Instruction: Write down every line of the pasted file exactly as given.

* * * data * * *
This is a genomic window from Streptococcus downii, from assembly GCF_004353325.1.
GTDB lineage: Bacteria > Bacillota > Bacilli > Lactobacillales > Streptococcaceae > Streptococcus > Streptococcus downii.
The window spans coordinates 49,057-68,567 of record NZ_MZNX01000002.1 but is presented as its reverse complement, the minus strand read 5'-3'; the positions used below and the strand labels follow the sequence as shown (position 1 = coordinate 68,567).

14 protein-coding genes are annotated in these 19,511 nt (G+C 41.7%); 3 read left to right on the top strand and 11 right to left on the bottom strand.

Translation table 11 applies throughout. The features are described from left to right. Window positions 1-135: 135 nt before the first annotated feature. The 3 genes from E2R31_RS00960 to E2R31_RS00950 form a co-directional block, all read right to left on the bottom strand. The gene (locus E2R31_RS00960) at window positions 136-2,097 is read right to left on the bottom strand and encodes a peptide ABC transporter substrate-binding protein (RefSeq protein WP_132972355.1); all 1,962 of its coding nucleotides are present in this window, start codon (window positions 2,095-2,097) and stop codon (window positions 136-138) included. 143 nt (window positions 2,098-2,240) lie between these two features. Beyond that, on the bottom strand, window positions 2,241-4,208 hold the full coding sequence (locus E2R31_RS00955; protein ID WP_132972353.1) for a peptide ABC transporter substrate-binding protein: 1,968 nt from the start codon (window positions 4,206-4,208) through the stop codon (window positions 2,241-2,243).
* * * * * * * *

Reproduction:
This is a genomic window from Streptococcus downii, from assembly GCF_004353325.1.
GTDB lineage: Bacteria > Bacillota > Bacilli > Lactobacillales > Streptococcaceae > Streptococcus > Streptococcus downii.
The window spans coordinates 49,057-68,567 of record NZ_MZNX01000002.1 but is presented as its reverse complement, the minus strand read 5'-3'; the positions used below and the strand labels follow the sequence as shown (position 1 = coordinate 68,567).

14 protein-coding genes are annotated in these 19,511 nt (G+C 41.7%); 3 read left to right on the top strand and 11 right to left on the bottom strand.

Translation table 11 applies throughout. The features are described from left to right. Window positions 1-135: 135 nt before the first annotated feature. The 3 genes from E2R31_RS00960 to E2R31_RS00950 form a co-directional block, all read right to left on the bottom strand. The gene (locus E2R31_RS00960) at window positions 136-2,097 is read right to left on the bottom strand and encodes a peptide ABC transporter substrate-binding protein (RefSeq protein WP_132972355.1); all 1,962 of its coding nucleotides are present in this window, start codon (window positions 2,095-2,097) and stop codon (window positions 136-138) included. 143 nt (window positions 2,098-2,240) lie between these two features. Beyond that, on the bottom strand, window positions 2,241-4,208 hold the full coding sequence (locus E2R31_RS00955; protein ID WP_132972353.1) for a peptide ABC transporter substrate-binding protein: 1,968 nt from the start codon (window positions 4,206-4,208) through the stop codon (window positions 2,241-2,243).